US regulatory authorities voted in new rules which will curb banks from speculating on the markets. The ruling comes on the back of trading in high-risk instruments which was deemed the culprit behind the global meltdown of 2008, and the demise of leading corporations such as Lehman Brothers and Bear Stearns.
Banks will no longer be allowed to transact in speculative positions under the new rules which will go live in 2014, however, the regulators have given banks an extended cooling period until summer 2015.
The five decision making institutions include; Federal Reserve, the Federal Deposit Insurance Corporation, the Office of the Comptroller of the Currency, the Securities and Exchange Commission (SEC) and the Commodities Futures Trading Commission (CFTC). The SEC voted the measure through by a vote of 3-2, and the CFTC passed the rule by 3-1. The final ruling notification provides details of prohibited and exempted activities.
The final rules generally would prohibit banking entities from:
- engaging in short-term proprietary trading of securities, derivatives, commodity futures and options on these instruments for their own account.
- owning, sponsoring, or having certain relationships with hedge funds or private equity funds, referred to as ‘covered funds.’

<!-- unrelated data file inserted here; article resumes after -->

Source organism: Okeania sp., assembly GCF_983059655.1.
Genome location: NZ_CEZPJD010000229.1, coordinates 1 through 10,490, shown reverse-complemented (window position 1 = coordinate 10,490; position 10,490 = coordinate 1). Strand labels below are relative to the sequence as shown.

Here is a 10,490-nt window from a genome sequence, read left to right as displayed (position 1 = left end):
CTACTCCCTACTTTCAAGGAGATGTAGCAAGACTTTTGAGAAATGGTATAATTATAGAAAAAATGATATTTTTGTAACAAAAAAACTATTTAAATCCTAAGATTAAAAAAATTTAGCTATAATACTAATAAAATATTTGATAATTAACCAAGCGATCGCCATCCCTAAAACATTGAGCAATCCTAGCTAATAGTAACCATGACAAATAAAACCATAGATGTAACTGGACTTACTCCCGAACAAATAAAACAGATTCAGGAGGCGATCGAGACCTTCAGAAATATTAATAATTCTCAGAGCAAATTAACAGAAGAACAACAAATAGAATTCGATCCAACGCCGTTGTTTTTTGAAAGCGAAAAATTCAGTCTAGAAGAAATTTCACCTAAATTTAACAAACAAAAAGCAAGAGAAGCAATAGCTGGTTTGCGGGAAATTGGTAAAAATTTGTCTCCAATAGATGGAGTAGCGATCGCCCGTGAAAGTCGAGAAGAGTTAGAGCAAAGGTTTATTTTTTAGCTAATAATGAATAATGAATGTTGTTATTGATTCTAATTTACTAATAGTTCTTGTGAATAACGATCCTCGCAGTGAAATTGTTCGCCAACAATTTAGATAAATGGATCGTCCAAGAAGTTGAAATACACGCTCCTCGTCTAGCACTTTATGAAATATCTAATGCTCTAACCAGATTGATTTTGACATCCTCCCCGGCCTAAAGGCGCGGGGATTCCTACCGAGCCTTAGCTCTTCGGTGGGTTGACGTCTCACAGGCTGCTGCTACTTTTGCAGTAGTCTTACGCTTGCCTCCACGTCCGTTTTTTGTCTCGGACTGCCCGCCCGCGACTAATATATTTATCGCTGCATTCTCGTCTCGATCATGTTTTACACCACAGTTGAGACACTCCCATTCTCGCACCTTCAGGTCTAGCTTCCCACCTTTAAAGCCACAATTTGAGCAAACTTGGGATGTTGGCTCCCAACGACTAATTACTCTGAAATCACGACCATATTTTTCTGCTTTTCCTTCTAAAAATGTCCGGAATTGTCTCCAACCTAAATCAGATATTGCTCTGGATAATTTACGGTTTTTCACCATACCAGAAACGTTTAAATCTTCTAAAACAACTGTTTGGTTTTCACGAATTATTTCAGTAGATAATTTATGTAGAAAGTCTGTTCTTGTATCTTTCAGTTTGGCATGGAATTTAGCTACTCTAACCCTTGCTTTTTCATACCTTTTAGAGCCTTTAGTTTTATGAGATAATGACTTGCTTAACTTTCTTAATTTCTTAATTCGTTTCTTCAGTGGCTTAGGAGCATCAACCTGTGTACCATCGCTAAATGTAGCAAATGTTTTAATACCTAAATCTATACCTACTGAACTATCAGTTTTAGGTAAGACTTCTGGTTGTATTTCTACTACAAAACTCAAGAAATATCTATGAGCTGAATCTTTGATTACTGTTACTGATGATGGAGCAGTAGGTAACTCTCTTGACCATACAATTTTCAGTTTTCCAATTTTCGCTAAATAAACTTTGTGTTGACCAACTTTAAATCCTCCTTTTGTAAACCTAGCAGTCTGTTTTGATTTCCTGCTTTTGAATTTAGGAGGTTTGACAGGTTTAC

You CAN (kind of)…
Under section 619 of the Dodd-Frank Act, the final rules, adopted under the Bank Holding Company Act, provide exemptions for certain activities, including;
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- underwriting, hedging,
- trading in certain government obligations,
- organizing and offering a hedge fund or private equity fund,
The final verdict provides a detailed description of the exempted activities, e.g. under the market-making function firms have to use their discretion when measuring the scale of the activity, the guidelines state: “The trading desk’s inventory in these types of financial instruments would have to be designed not to exceed, on an ongoing basis, the reasonably expected near-term demands of customers based on such things as historical demand and consideration of market factors.”
The new rulings are expected to cause misery for some of Wall Street’s largest players with industry estimates suggesting a loss of 4% to 6% in income from prop trading. Several banks are expected to migrate their prop desks outside the Dodd-Frank-Volcker framework.
Michael Creedon, CEO of Traditum Group LLC, a Chicago-based proprietary trading firm, welcomed the ruling, as he believes the initiative to reduce non-centrally cleared instruments is a bright sign for the market. In a telephone interview with Forex Magnates he said: “Transparency is the key.”
Picking Up the Pieces
With proprietary firms accounting for a large share of trading volumes, activity is expected to be taken up by; hedge funds, private equity and proprietary trading firms. Mr Creadon added, “We welcome the ruling, it will open up the market for firms like Traditum.”
The largest banks with assets at $50 billion or more will be required to start their reporting requirements from June 30th, 2014.
The recession of 2008 is believed to be the worst economic crisis since the 1930s. A research paper written by the Federal Reserve Bank of Dallas in September 2013, outlined the cost of the crisis. The paper states that, “Our bottom-line estimate of the cost of the crisis, assuming output eventually returns to its pre-crisis trend path, is an output loss of $6 trillion to $14 trillion.”
The Dodd-Frank Act aims to reduce systemic risk witnessed during the crisis.